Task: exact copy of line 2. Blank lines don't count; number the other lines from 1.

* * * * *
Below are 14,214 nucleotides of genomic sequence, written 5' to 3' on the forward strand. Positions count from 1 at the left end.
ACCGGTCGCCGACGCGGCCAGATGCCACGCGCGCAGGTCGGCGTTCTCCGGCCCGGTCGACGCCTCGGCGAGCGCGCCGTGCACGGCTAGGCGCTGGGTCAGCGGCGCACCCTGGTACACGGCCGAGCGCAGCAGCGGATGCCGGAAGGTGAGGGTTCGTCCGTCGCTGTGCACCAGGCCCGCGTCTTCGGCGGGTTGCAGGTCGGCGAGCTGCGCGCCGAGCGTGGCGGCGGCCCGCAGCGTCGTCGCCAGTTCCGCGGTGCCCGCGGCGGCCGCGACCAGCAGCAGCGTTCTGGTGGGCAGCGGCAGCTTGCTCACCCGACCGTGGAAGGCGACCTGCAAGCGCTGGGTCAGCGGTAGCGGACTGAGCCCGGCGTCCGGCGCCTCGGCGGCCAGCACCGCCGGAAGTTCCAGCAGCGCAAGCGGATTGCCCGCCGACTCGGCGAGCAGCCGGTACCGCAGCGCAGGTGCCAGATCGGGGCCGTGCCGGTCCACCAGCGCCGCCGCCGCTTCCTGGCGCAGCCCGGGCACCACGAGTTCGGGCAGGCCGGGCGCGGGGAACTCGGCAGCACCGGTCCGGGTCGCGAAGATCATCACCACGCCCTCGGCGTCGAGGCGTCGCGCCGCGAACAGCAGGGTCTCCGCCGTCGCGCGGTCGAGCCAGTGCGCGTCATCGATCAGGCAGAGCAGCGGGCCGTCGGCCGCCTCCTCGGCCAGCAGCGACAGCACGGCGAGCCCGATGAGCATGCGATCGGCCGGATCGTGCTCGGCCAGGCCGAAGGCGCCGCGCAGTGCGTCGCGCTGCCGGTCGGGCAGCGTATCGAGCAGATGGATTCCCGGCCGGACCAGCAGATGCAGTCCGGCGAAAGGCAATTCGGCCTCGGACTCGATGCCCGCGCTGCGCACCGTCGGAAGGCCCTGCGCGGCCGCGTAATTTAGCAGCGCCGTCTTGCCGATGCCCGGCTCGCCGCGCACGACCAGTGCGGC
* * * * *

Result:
ACCGGTCGCCGACGCGGCCAGATGCCACGCGCGCAGGTCGGCGTTCTCCGGCCCGGTCGACGCCTCGGCGAGCGCGCCGTGCACGGCTAGGCGCTGGGTCAGCGGCGCACCCTGGTACACGGCCGAGCGCAGCAGCGGATGCCGGAAGGTGAGGGTTCGTCCGTCGCTGTGCACCAGGCCCGCGTCTTCGGCGGGTTGCAGGTCGGCGAGCTGCGCGCCGAGCGTGGCGGCGGCCCGCAGCGTCGTCGCCAGTTCCGCGGTGCCCGCGGCGGCCGCGACCAGCAGCAGCGTTCTGGTGGGCAGCGGCAGCTTGCTCACCCGACCGTGGAAGGCGACCTGCAAGCGCTGGGTCAGCGGTAGCGGACTGAGCCCGGCGTCCGGCGCCTCGGCGGCCAGCACCGCCGGAAGTTCCAGCAGCGCAAGCGGATTGCCCGCCGACTCGGCGAGCAGCCGGTACCGCAGCGCAGGTGCCAGATCGGGGCCGTGCCGGTCCACCAGCGCCGCCGCCGCTTCCTGGCGCAGCCCGGGCACCACGAGTTCGGGCAGGCCGGGCGCGGGGAACTCGGCAGCACCGGTCCGGGTCGCGAAGATCATCACCACGCCCTCGGCGTCGAGGCGTCGCGCCGCGAACAGCAGGGTCTCCGCCGTCGCGCGGTCGAGCCAGTGCGCGTCATCGATCAGGCAGAGCAGCGGGCCGTCGGCCGCCTCCTCGGCCAGCAGCGACAGCACGGCGAGCCCGATGAGCATGCGATCGGCCGGATCGTGCTCGGCCAGGCCGAAGGCGCCGCGCAGTGCGTCGCGCTGCCGGTCGGGCAGCGTATCGAGCAGATGGATTCCCGGCCGGACCAGCAGATGCAGTCCGGCGAAAGGCAATTCGGCCTCGGACTCGATGCCCGCGCTGCGCACCGTCGGAAGGCCCTGCGCGGCCGCGTAATTTAGCAGCGCCGTCTTGCCGATGCCCGGCTCGCCGCGCACGACCAGTGCGGC